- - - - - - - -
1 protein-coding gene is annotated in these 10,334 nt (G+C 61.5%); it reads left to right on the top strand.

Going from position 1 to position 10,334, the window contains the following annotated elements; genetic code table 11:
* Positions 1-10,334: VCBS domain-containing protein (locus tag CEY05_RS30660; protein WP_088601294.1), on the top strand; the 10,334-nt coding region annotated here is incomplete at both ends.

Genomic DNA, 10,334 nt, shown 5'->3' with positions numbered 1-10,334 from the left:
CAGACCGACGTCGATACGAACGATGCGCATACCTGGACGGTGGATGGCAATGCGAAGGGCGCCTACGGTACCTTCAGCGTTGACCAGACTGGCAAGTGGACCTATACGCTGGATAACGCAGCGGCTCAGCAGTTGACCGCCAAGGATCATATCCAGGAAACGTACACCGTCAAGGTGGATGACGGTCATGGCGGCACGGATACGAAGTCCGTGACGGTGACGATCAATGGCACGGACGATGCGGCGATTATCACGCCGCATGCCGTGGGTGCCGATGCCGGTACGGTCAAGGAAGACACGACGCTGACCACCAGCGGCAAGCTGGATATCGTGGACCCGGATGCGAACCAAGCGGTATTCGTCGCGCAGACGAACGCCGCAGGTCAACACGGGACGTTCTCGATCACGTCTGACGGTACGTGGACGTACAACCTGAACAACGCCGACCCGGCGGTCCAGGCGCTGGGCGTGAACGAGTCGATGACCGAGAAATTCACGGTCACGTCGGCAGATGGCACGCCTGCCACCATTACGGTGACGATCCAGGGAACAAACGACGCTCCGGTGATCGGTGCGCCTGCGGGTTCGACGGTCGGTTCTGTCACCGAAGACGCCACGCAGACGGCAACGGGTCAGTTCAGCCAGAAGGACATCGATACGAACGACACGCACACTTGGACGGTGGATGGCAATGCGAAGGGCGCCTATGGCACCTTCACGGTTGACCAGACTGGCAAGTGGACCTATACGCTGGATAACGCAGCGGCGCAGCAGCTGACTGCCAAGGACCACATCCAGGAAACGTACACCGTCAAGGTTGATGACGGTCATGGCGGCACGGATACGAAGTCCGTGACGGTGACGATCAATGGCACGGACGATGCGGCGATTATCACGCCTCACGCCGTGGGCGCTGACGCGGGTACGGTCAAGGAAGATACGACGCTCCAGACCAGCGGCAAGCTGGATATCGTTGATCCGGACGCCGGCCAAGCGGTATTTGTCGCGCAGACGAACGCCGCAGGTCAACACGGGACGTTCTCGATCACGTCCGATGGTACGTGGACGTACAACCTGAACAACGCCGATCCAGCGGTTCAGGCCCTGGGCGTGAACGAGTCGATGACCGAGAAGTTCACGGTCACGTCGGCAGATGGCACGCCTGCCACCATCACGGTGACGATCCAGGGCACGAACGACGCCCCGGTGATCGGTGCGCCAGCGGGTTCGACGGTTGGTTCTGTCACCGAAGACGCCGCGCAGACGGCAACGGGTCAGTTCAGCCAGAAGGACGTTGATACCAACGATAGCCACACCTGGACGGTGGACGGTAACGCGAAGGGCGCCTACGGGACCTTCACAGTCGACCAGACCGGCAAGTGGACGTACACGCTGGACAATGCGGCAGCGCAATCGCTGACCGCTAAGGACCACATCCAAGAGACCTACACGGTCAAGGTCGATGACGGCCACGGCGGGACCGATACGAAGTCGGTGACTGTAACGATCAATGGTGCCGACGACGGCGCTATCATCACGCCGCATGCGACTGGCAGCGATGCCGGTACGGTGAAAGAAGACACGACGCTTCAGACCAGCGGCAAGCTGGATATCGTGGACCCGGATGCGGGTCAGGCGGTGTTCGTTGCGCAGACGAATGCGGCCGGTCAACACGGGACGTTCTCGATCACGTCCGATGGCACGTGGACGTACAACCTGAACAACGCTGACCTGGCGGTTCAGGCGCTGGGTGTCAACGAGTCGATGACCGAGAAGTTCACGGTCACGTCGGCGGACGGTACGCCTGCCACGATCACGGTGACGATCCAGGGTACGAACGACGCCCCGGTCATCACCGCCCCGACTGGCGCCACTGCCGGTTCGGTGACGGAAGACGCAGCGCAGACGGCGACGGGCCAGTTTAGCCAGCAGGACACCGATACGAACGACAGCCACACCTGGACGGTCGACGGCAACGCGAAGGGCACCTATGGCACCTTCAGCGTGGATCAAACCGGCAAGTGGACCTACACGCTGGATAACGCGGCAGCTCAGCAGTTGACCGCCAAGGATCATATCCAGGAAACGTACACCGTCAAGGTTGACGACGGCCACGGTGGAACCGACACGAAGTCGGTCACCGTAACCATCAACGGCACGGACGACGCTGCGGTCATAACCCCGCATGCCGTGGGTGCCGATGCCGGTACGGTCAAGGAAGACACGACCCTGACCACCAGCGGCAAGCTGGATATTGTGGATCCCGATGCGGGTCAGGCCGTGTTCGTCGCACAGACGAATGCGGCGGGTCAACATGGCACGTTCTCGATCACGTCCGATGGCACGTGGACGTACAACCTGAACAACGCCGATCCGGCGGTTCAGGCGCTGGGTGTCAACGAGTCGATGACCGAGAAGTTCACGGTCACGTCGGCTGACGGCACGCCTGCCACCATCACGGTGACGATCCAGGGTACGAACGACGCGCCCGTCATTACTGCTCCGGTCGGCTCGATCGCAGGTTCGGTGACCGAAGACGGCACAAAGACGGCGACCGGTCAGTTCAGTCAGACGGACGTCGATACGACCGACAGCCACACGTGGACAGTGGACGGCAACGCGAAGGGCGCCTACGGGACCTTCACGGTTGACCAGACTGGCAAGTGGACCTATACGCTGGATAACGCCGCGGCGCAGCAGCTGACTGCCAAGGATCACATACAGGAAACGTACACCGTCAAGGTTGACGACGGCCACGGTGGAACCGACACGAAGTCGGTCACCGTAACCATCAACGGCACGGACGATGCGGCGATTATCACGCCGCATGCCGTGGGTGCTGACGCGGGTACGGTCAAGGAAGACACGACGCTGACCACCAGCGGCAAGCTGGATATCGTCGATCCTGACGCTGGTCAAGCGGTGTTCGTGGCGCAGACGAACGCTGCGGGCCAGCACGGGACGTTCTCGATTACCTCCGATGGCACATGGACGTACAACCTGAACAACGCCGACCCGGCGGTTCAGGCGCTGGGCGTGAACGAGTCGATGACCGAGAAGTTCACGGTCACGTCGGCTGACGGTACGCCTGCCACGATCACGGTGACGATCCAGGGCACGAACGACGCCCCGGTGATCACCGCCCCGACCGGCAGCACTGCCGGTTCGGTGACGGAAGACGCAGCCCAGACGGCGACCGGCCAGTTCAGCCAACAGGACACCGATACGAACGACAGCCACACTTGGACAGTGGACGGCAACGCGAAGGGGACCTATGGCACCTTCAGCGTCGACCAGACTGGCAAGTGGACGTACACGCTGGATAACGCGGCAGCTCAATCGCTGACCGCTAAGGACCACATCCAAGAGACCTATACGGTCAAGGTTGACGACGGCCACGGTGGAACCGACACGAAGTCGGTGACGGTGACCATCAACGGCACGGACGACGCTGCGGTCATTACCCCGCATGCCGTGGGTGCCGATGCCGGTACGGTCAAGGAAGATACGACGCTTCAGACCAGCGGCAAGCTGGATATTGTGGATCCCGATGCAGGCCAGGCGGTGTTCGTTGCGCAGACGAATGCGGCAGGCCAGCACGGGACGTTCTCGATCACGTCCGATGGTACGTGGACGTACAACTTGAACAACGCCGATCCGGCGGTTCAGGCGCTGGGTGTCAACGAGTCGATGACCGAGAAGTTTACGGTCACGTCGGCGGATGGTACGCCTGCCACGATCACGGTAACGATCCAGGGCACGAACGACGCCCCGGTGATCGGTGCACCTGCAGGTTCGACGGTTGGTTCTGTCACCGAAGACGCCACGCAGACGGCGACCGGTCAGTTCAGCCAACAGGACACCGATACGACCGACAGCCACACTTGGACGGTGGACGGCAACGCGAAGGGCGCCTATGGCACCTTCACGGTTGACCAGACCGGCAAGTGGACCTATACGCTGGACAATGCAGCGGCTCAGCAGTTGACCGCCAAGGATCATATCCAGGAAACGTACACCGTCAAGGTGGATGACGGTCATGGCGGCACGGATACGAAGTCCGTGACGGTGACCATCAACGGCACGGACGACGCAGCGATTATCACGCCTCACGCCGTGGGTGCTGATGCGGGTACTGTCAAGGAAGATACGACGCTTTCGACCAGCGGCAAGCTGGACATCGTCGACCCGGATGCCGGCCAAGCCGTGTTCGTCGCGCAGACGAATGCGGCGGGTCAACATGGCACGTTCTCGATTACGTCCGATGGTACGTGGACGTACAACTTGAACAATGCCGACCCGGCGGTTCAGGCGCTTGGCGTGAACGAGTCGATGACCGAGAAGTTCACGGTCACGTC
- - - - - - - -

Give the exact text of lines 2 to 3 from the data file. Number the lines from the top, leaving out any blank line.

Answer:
Going from position 1 to position 10,334, the window contains the following annotated elements; genetic code table 11:
* Positions 1-10,334: VCBS domain-containing protein (locus tag CEY05_RS30660; protein WP_088601294.1), on the top strand; the 10,334-nt coding region annotated here is incomplete at both ends.